The output voltage (Vcold) at these temperatures is measured, and the relation between Vcold and Th determines background radiation dependence on heater temperature, where,
Vcold is the output voltage for each temperature of the vector Th measured when the wafer is cold and therefore not adding to the background radiation and is a vector of length N.
Gas flow in the process chamber 12 is then started which allows wafer 24 to reach the heater temperature. Output voltage (Vhot)is measured for the same temperatures points as before (Th), where,
Vhot is the output voltage for each temperature of the vector Th measured when the wafer is hot and is a vector of length N.
Wafer contribution to output voltage is calculated from:
Vw =Vhot -Vcold
for the given set of temperatures, where,
Vw is the output voltage related to wafer contribution, after background reduction and is a vector of length N.
In the second stage of the calibration process, the procedure above is repeated, but for a single temperature T0 and M different reflectivity wafers, where,
T0 is the temperature at which the indirect calibration is performed.
Each wafer's reflectivity is averaged over the relevant band resulting in an element reflectivity vector Rav, where,
Rav is an M-sized vector wherein each element gives the average reflectivity of one of the M wafers used for the indirect calibration. The average is performed over the relevant spectrum window.
The background radiation is then separated into direct and indirect components:
Vcold =Vdirect +Vindirect =Vdirect *(1+βRav)
Vdirect is the part of the background attributed to direct radiation from the heater at temperature T0 and is calculated using a linear regression of the above relation;
Vindirect is the part of the background attributed to back-reflections of heater radiation by the wafer and into the system and is a vector of length M; and
β is the indirect background factor which is calculated using linear regression of the above relation.
The cavity factor is calculated from the dependence of Vw or Rav, wherein Vw is calculated from the previous step:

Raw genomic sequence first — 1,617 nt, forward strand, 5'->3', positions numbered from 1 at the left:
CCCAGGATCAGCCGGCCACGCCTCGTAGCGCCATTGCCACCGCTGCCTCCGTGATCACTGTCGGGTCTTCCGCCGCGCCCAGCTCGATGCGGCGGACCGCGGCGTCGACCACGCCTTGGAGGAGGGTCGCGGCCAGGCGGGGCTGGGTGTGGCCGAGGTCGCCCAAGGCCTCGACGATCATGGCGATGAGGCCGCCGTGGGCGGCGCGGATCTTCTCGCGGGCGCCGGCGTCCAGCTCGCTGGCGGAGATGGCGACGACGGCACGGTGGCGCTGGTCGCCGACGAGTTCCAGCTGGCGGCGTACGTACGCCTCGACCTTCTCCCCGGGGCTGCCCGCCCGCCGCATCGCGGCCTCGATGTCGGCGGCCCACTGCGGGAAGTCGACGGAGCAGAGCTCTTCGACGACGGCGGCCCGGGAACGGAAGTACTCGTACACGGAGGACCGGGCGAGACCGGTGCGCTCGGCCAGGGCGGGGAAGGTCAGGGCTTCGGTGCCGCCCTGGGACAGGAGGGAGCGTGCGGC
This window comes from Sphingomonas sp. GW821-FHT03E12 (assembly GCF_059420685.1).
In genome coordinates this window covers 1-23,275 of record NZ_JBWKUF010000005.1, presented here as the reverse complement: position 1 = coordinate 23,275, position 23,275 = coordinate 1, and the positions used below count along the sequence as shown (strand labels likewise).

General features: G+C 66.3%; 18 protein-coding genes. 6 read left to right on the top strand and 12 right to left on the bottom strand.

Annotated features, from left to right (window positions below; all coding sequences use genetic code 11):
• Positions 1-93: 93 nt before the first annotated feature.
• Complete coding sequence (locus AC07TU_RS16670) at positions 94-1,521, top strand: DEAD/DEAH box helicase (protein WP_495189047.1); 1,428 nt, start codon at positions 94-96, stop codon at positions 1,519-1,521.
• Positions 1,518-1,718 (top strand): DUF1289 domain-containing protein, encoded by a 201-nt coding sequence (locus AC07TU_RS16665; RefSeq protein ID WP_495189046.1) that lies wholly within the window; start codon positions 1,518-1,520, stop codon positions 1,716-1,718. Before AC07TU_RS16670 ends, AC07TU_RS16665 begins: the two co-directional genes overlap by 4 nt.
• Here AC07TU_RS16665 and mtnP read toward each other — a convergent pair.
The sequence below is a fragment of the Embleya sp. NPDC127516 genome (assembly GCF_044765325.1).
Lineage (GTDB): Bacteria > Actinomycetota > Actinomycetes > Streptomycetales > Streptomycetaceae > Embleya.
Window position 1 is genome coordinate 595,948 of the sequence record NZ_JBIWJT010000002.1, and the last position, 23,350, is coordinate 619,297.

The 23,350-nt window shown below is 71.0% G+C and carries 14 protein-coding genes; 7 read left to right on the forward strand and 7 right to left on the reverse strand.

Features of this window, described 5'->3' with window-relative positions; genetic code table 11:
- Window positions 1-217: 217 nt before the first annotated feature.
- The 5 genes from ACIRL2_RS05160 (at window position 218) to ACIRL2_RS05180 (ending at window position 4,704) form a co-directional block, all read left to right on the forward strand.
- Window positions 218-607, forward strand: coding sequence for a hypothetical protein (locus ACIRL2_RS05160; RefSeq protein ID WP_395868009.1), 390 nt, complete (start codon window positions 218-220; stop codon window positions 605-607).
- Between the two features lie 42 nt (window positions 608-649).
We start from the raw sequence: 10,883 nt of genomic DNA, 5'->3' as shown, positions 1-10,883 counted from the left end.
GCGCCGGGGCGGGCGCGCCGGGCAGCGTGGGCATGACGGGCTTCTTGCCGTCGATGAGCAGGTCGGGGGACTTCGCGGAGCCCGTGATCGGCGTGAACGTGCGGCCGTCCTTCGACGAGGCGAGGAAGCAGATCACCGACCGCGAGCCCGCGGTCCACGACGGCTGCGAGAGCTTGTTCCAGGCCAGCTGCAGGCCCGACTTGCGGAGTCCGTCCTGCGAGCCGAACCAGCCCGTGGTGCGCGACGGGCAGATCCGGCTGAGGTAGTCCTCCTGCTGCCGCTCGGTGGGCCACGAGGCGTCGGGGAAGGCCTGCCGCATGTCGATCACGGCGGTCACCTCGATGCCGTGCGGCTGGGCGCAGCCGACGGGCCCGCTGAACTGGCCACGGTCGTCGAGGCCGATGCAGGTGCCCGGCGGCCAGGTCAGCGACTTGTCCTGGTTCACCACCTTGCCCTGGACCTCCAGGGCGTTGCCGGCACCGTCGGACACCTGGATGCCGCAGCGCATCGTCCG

Vw =Vhot -Vcold (Rav)
and is then assumed to be proportional to ε*, while Cf is determined using linear regression, where,
Cf is the cavity factor; and
ε* is the wafer emissivity for each of the M wafers including the cavity factor and is calculated by the expression:
ε* =(1-Rav)/(1-Cf Rav).
Data from the full calibration is reduced to two calibration functions, one relating the background contribution to the temperature and the other relating the wafer radiation to the temperature.
The calibration functions are normalized according to the indirect calibration results. The background function is normalized using β and the reflectivity. The wafer function is normalized using the cavity factor and the reflectivity.
In order to periodically fine tune the calibration described above it may be desirable to carry out a short calibration procedure at appropriate times. The short calibration procedure is similar to that described above but for a single temperature T0 and a single reference wafer. The calibration functions determined in the full calibration procedure can then be re-normalized based on the new measurement results.
An alternative calibration can be used which incorporates the spectral measurement of the wafer emissivity. In this technique, instead of using a calibration function for the wafer, a theoretical calibration table can be created, leaving only a geometrical factor to be determined in the calibration process. The background calibration and the indirect calibration remain as previously described.
The theoretical calibration table is created using three known spectral functions: (1) Plank's blackbody radiation equation W(λ); (2) the wafer emissivity (including the cavity factor) ε* (λ); and (3) the detector responsivity R(λ). For the given set of temperatures T the theoretical voltage can be calculated from:
The factor A is then found by fitting the measured values of (Vw,Th) to the table values (V,T).
To measure wafer temperatures the following procedure is followed:
Wafer reflectivity is first measured in WECOMP station 10. Wafer 24 is then transferred into process chamber 12. The voltage resulting from wafer and background radiation (Vm) is measured as is the heater temperature (Tm).
Tm is then substituted into the background calibration function. The factor β and the average wafer reflectivity are incorporated into the calculation. The result is the voltage emanating from the background (Vb (Tm)).
The voltage related to the wafer is calculated as
Vm -Vb (Tm).
From the wafer voltage, the wafer temperature Tw is calculated using the wafer calibration function. The calculation includes the use of the cavity factor and the wafer average reflectivity.
While the invention has been described with respect to a limited number of embodiments, it will be appreciated that many variations, modifications and other applications of the invention may be made.
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|U.S. Classification||374/126, 392/416, 374/130, 374/133, 118/724, 374/128, 374/131, 374/1|
|International Classification||G01J5/00, G01J5/60|
|Cooperative Classification||G01J5/0003, G01J5/60|
|European Classification||G01J5/00B, G01J5/60|
|Feb 29, 1996||AS||Assignment|
Owner name: C.I. SYSTEMS (ISRAEL) LTD., ISRAEL
Free format text: ASSIGNMENT OF ASSIGNORS INTEREST;ASSIGNORS:BUCKWALD, ROBERT A.;ADEL, MICHAEL E.;CABIB, DARIO;REEL/FRAME:007975/0846
Effective date: 19960214
|Apr 9, 2002||FPAY||Fee payment|
Year of fee payment: 4
|May 10, 2006||REMI||Maintenance fee reminder mailed|
|Oct 20, 2006||LAPS||Lapse for failure to pay maintenance fees|
|Dec 19, 2006||FP||Expired due to failure to pay maintenance fee|
Effective date: 20061020